7. M’Kirima Dennis Mwamburi, St. Charles Lwanga Secondary School, Coast (78.246)
    8. Ronald Kipkoech, Kiplabotwa Secondary School, North Eastern (74.943)
  • 8 Most Improved 2021 KCSE Students Nationally
  1. Mbilo Boniface Wambua – Njukini Mixed Secondary School – KCPE 241 marks, KCSE B (plain).
    2. Maina Humphrey Mwangi – Gathiruini Sec School – KCPE 211 marks, KCSE B (plain).
    3. Kituku Simon Mavii – ABC Bambusu Sec School – KCPE 221 marks, KCSE B (plain).
    4. Njoroge Kelvin Mwangi – Jehovah Jireh Sec School – KCPE 207 marks, KCSE B (plain).
    5. Cheptoo Sharon – Lelu Sec School – KCPE 267 marks, KCSE A- (minus).
    6. Shawiza Isaac from -Makuchi Sec School- KCPE 242 marks, KCSE B (plain).
    7. Okoth Cynthia Adhiambo – Sigoti Complex Girls Sec School – KCPE marks 165, KCSE B- (Minus).
    8. Najma Mohamed Hassan-Lanisa Mixed Sec School – KCPE marks 113, KCSE B (plain)


Some of the key statistics that the CS Education highlighted include the 2021 KCSE top 15 candidates, number of overage candidates, counties with overage and underage candidates, KCSE grade distribution that is the total number of As, A- Minus, B+ plus, B Plain, B- Minus, C+ Plus, C Plain, C- Minus, D+ Plus, D Plain, D- Minus, and E.

The CS noted that all 2021 KCSE candidates will definitely transit to tertiary-level institutions in line with the 100 percent transition policy.

Education experts noted with concern that there is a hemorrhage of students within the education system especially due to the covid-19 pandemic that has led to the increase in the number of school dropouts.

Below are some of the KCSE 2020 Key Statistics


In 2020 KCSE, 600, 059 candidates scored C+ plus, the pass mark for direct transition to universities and colleges under government sponsorship.

405 000 2020  candidates attained D+ Plus. 26, 046 candidates attained Es.

 Click on the link below to download the full analysis of the 2020 KCSE Statistics

2020 KCSE May 2021 Results- Key Statistics

Exams are marked in a few selected secondary schools and tertiary institutions based on the subjects.


Marking is currently taking place at Alliance High School, State House Girls, Sunshine High School, Starehe Girls, Limuru Girls, Thika High, Buruburu High School, and Alliance Girls.

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Murang’a TTC, Moi Forces Academy (Nairobi), Upper Hill High, Loreto Girls, St. Georges High, Lang’ata High, Kenya High, Moi Girls Isinya, and Lenana School are among those who have attended.

According to University Education and Research Principal Secretary Simon Nabukwesi, KCSE candidates will begin enrolling in institutions as early as June this year.


Entry into vocational institutions, according to Mr. Nabukwesi, would begin in September.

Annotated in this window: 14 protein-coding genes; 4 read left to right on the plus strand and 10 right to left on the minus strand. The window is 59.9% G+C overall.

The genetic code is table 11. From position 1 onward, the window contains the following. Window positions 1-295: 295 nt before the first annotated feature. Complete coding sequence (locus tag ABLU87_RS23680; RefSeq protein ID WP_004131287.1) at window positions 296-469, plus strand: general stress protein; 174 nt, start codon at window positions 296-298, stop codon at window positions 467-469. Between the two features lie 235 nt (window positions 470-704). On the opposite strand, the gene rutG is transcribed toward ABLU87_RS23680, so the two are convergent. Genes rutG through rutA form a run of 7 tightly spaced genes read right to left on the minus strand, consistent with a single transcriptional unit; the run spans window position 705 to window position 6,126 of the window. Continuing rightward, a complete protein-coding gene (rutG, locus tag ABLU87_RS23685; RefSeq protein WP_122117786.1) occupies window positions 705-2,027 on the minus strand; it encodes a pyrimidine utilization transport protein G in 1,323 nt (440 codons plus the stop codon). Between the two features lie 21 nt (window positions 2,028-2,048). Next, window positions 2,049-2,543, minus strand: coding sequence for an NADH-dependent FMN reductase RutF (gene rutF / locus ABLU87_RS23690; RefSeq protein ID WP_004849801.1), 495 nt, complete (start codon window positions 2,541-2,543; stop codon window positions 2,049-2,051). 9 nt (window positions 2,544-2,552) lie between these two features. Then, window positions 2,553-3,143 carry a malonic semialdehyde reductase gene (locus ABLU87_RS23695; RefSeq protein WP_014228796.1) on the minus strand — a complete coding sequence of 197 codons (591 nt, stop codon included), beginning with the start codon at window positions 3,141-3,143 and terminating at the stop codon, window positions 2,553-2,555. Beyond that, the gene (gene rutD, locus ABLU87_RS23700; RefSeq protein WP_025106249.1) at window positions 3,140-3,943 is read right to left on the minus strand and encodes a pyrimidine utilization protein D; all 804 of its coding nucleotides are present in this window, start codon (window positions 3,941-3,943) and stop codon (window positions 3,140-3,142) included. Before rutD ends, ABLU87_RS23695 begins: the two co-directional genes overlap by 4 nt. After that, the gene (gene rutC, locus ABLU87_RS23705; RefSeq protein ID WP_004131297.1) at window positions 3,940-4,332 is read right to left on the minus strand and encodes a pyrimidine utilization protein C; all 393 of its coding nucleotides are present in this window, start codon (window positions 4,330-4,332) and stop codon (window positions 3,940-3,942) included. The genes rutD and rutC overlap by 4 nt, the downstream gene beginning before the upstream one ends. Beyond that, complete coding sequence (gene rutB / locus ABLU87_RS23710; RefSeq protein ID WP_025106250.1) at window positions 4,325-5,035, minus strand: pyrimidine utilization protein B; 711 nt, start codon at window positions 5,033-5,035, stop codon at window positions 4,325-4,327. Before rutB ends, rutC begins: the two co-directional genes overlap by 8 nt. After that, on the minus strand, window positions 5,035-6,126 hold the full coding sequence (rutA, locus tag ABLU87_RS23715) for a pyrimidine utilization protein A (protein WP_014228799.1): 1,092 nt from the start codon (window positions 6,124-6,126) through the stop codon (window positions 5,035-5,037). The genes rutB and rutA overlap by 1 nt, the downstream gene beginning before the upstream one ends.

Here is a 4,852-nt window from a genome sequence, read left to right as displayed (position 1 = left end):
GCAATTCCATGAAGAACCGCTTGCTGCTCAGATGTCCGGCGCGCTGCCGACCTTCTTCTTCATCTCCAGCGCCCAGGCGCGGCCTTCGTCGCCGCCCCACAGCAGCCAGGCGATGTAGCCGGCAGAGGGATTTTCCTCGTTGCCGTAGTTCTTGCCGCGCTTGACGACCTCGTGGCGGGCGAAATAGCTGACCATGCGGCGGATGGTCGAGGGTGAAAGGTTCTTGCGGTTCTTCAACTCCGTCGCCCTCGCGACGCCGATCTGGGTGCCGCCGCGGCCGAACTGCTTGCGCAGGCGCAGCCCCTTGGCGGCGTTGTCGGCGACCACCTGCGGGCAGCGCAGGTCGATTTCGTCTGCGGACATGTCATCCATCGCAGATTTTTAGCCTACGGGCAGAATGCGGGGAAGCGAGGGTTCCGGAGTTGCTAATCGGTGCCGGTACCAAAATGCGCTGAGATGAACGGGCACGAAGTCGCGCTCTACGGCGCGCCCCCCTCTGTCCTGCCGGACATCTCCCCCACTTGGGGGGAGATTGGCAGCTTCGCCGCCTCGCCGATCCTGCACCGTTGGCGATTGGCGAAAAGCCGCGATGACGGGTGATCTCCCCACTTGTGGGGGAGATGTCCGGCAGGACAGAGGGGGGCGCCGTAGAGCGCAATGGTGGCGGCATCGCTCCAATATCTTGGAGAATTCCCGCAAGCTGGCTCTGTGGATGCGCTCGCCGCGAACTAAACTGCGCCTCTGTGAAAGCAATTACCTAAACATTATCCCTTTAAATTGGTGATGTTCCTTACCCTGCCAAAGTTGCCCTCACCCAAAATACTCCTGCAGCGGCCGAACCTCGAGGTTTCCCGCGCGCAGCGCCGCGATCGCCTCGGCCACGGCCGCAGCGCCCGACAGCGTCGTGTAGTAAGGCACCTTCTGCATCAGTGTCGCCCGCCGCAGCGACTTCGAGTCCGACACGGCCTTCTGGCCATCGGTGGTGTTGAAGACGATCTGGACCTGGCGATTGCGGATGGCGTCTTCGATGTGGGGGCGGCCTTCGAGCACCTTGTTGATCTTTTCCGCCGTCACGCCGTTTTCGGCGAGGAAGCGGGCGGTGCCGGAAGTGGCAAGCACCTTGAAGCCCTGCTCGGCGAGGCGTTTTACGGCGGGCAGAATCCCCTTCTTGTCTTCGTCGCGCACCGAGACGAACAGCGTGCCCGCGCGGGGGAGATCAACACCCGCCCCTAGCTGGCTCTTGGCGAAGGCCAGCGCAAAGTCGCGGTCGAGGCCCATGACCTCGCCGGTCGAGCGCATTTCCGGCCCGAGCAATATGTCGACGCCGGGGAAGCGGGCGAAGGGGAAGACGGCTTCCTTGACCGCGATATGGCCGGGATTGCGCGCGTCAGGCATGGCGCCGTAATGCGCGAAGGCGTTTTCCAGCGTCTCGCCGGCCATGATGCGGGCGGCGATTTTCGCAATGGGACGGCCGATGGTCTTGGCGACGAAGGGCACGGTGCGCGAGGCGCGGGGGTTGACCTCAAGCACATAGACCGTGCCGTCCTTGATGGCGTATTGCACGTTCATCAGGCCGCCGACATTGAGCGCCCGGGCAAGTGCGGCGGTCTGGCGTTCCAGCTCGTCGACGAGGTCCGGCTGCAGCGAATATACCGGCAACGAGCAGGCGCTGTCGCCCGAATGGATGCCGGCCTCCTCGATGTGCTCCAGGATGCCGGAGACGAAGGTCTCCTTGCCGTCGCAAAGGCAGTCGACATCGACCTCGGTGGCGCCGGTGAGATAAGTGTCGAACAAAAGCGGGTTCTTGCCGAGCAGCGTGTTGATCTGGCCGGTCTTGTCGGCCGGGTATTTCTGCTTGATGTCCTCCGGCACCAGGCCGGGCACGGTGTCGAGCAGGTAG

“As soon as the KCSE results are revealed, the Kenya Universities and Colleges Central Placement Service (KUCCPS) would begin putting applicants in institutions.” There won’t be any squandering of time. When Mr. Nabukwesi monitored exam distribution in Nakuru, he stated, “Candidates would be chosen to join institutions in early June.”

Those enrolling in TVET institutes will do so in September, he added.

“Those who enroll in colleges and vocational institutes in September will do so,” he continued.

He also stated that the institutions will be able to accept all of the KCSE candidates in 2021.


Exam malpractice was recorded in numerous locations of the country during the administration of the written exam.

The CS, on the other hand, said that no exam papers were leaked and that the attempts to facilitate cheating were limited to certain examination officials photographing question papers after retrieving them from the containers.

He claimed that no examination papers had leaked due to police and Knec personnel’s strict security measures.


According to Magoha, all security officers manning the examinations are required to sit in positions where they have a “daily complete view of the examination materials.”


Several candidates, on the other hand, explained how they obtained the KCSE leaks before the examinations began.

The students, who asked to remain anonymous, told the media that they utilized social media to communicate with clients who had access to the papers.

They claimed that an hour or two before the exams, the leaked papers would be sent to their phones.

One candidate described how he scribbled the answers on a napkin and snuck them into the exam room.

“I got the exam paper two hours before the exam, jotted down the information on a napkin, and he brought it into the exam room successfully,” he told NTV.

The candidate went on to say that the authorities had a difficult time tracking down the perpetrators because much of the contact took place on social media.


“We received all Kiswahili, CRE, and Chemistry papers, as well as practicals.” We would frequently receive the papers an hour or two before the exam. So the leakage was present, and the administration should cease denying it,” he said.

The applicant confirmed that some of their supervisors were aware of the exam malpractice but did not take proper action when asked how the plans came into play.

Teachers, parents, and students are all concerned that their exams may be canceled as a result of this disclosure.

Last year, the results of 287 children who took the 2020 KCSE exam were canceled due to different exam malpractices.

According to Cs Magoha, there was substantial evidence that the 287 students engaged in exam malpractice.

“Out of the 287, 211 had prohibited materials in the examination room… “There were 45 mobile phones,” Magoha stated.